A credit limit is the maximum balance you can carry on your credit card at any one time.
Each purchase you make on your credit card reduces your credit limit accordingly.
Once you reach this limit, you can’t charge further purchases until you apply a payment toward your balance owing, which frees up credit space.
If you attempt to exceed your credit limit, your transaction will decline to process or incur an over-limit fee, depending on your card issuer’s policy.
How is Credit Limit Determined?
All credit cards come with a credit limit, but no standard amount applies to each cardholder.
Instead, card issuers assign them based on various factors, most of which pertain to your finances.
Below are the most prominent ones:
- Credit Score.
The higher your score, the larger the credit limit you can expect to receive.
- Payment History.
Your payment history includes details that show whether you pay your bills and debt payments on time.
- Current Debt Obligations.
The amount of debt you presently owe can impact your ability to service your credit card payments.
- Average Age of Accounts.
Experience matters when it comes to managing debt. The longer you’ve maintained your existing credit accounts, the more likely you’ll receive a high borrowing capacity on your card.
- Income and Employment Status.
Naturally, your card provider wants assurances that you have sufficient income to cover your payments.
How does Credit Limit work?
A credit limit is a prominent attribute of revolving credit products, including credit cards and credit lines.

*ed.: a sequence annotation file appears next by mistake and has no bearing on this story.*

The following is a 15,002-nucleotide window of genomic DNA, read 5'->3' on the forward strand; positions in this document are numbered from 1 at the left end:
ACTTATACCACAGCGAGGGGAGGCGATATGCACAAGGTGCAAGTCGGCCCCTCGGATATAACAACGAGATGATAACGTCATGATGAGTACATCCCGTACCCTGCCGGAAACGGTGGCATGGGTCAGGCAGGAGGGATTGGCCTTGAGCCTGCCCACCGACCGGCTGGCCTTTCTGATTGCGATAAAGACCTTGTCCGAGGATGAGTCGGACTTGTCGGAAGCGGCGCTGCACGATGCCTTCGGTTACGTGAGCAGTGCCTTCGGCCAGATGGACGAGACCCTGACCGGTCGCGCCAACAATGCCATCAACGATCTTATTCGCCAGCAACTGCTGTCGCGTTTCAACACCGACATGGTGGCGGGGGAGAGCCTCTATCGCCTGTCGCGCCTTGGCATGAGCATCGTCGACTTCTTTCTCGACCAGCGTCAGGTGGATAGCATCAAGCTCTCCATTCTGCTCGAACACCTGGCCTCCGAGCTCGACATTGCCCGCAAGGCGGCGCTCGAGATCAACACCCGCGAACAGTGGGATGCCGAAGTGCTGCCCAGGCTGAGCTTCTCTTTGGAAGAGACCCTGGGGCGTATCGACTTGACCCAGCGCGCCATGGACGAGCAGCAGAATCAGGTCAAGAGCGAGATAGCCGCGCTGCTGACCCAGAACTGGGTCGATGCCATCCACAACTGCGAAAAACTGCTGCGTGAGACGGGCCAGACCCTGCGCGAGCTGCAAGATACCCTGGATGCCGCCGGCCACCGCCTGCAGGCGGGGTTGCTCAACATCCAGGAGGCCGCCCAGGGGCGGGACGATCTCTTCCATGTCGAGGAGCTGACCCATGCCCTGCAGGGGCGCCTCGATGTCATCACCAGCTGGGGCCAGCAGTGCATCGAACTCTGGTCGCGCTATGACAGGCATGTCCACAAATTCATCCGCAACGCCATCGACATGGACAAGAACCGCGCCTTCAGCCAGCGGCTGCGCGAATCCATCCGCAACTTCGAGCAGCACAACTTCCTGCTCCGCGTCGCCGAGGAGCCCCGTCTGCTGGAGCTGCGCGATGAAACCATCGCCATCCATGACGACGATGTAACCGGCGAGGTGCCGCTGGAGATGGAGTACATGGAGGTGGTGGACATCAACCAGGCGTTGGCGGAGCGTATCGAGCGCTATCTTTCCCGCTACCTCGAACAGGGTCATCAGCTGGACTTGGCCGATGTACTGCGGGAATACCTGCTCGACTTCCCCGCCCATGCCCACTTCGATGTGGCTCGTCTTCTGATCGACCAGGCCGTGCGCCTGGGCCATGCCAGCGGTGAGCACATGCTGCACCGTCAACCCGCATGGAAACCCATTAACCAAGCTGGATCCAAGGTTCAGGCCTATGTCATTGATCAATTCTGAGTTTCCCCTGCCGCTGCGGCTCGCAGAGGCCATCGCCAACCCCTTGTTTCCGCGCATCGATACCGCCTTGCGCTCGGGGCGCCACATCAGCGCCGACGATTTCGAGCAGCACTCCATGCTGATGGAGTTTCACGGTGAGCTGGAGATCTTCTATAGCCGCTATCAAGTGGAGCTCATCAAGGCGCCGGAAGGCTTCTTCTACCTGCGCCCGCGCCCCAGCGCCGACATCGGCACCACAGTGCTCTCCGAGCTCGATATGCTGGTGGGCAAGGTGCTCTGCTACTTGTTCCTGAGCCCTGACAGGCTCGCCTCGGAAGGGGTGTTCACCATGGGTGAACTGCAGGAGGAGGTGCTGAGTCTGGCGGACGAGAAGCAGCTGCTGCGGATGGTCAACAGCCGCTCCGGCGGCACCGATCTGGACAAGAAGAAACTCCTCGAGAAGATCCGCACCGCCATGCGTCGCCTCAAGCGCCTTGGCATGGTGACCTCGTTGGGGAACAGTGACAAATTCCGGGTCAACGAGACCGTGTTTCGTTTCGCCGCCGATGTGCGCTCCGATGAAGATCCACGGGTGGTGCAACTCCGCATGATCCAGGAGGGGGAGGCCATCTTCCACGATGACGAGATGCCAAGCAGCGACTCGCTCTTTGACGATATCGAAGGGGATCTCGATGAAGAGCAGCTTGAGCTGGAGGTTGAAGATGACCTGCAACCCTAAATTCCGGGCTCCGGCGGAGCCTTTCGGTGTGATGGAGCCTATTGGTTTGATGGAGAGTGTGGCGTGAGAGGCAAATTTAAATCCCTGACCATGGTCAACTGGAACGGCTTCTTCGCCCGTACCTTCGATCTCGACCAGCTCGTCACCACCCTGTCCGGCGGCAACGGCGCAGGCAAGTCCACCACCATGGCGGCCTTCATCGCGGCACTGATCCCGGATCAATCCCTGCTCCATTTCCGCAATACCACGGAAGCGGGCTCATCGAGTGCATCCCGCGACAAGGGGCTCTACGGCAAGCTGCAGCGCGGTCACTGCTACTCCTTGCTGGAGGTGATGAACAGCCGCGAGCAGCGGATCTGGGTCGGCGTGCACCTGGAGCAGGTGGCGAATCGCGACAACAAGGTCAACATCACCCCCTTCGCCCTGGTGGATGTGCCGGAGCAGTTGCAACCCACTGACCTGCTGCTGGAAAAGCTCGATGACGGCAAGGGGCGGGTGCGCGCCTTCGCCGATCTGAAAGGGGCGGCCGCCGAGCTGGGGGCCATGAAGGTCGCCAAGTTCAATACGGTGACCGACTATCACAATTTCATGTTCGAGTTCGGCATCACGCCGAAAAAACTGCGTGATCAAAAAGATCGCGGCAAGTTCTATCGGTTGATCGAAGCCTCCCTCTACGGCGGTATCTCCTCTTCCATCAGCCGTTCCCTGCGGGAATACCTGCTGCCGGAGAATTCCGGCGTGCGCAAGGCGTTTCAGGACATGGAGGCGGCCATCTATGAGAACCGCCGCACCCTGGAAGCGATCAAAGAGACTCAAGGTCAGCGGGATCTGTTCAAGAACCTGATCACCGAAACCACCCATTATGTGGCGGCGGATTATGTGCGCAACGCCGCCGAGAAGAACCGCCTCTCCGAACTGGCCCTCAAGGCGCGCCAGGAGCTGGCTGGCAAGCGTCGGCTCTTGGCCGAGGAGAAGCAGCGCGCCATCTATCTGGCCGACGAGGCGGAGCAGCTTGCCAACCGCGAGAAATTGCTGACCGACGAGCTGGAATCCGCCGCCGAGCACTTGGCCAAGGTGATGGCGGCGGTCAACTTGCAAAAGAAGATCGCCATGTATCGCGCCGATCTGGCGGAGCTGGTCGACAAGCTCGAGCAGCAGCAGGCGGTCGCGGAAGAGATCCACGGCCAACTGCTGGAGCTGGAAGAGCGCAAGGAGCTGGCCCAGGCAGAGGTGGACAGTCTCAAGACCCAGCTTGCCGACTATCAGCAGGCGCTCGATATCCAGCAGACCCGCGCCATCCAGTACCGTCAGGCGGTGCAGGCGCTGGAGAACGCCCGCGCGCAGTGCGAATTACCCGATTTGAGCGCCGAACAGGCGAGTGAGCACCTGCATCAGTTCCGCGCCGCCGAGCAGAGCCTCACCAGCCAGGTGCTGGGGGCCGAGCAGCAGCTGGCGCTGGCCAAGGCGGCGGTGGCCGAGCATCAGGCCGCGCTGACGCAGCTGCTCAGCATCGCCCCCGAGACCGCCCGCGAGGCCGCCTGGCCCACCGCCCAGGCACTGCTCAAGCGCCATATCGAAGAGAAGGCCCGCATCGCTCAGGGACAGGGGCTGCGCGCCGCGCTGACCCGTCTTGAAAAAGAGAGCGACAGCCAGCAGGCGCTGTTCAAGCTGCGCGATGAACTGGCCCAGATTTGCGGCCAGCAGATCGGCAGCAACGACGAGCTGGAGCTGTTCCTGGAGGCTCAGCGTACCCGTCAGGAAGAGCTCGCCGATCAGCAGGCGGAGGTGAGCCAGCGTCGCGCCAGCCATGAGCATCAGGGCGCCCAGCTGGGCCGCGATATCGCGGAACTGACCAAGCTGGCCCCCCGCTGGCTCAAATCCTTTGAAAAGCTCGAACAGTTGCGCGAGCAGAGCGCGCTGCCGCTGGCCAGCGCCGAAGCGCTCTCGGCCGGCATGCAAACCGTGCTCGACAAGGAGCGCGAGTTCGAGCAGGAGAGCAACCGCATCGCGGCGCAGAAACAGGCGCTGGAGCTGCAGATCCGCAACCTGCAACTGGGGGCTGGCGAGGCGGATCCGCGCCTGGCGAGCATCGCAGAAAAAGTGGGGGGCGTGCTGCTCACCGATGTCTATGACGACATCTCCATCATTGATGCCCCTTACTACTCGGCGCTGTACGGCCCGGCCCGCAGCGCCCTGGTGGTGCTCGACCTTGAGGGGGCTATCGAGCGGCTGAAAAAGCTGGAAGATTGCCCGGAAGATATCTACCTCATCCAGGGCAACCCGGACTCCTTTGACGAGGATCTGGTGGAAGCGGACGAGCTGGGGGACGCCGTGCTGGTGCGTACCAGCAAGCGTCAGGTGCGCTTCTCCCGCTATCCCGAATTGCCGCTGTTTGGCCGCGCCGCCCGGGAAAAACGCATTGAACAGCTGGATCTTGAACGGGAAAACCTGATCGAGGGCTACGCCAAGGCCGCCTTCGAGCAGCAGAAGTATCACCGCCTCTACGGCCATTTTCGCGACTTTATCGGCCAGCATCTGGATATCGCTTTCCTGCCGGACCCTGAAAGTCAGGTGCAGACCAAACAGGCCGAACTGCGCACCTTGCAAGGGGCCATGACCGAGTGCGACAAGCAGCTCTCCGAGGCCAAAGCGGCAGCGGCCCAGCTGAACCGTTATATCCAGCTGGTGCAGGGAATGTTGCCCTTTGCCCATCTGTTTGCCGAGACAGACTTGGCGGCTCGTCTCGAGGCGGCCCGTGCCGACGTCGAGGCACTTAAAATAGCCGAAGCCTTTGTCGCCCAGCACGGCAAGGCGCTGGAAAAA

A revolving credit product allows you to continuously borrow funds at your discretion up to your account’s pre-set credit limit.
When you conduct a purchase using your credit card, your card issuer subtracts the corresponding amount, shrinking your available credit limit.
When you pay back the amount owed, it’s available for you to use again.
You don’t need to reapply each time you wish to draw funds.
Suppose your lender issues you a credit card with a $10,000 credit limit near the beginning of March.
You charge $4,000 worth of purchases to your card during the month.
Once your March billing cycle ends, your lender sends you a statement showing a balance owing of $4,000 with a deadline of February 10.
Your credit limit has dropped by $4,000, leaving you with $6,000 worth of spending power.
You decide to apply $3,000 against your balance before the deadline expires, meaning the remaining $1,000 will carry over to the following billing cycle.
As a result, your spending power increases to $9,000 ($6,000 + $3,000), which is the amount you can charge freely to your account.
Depending on your card issuer’s policy, cash advances, interest, and fees reduce your credit limit in addition to purchases.
Frequently Asked Questions
- Is a high credit limit good?
A high credit limit may be beneficial or detrimental, depending on your spending habits and ability to handle debt responsibly.
The more credit you have, the more flexibility you have regarding spending power, especially during financial emergencies. With more credit at your disposal, it’s also easier to maintain a low credit utilization ratio, a significant component of your credit score.
However, if you’re prone to overspending, you can quickly rack up an excessive amount of debt with a generous credit limit, leaving you struggling to keep up with your payments.
- Is credit limit based on income?
Your income affects the credit limit on your credit card, but it’s only one of many factors your lender evaluates when they evaluate your credit worthiness.
Other aspects they consider are your credit score, payment history, current debt load and the average age of your credit accounts.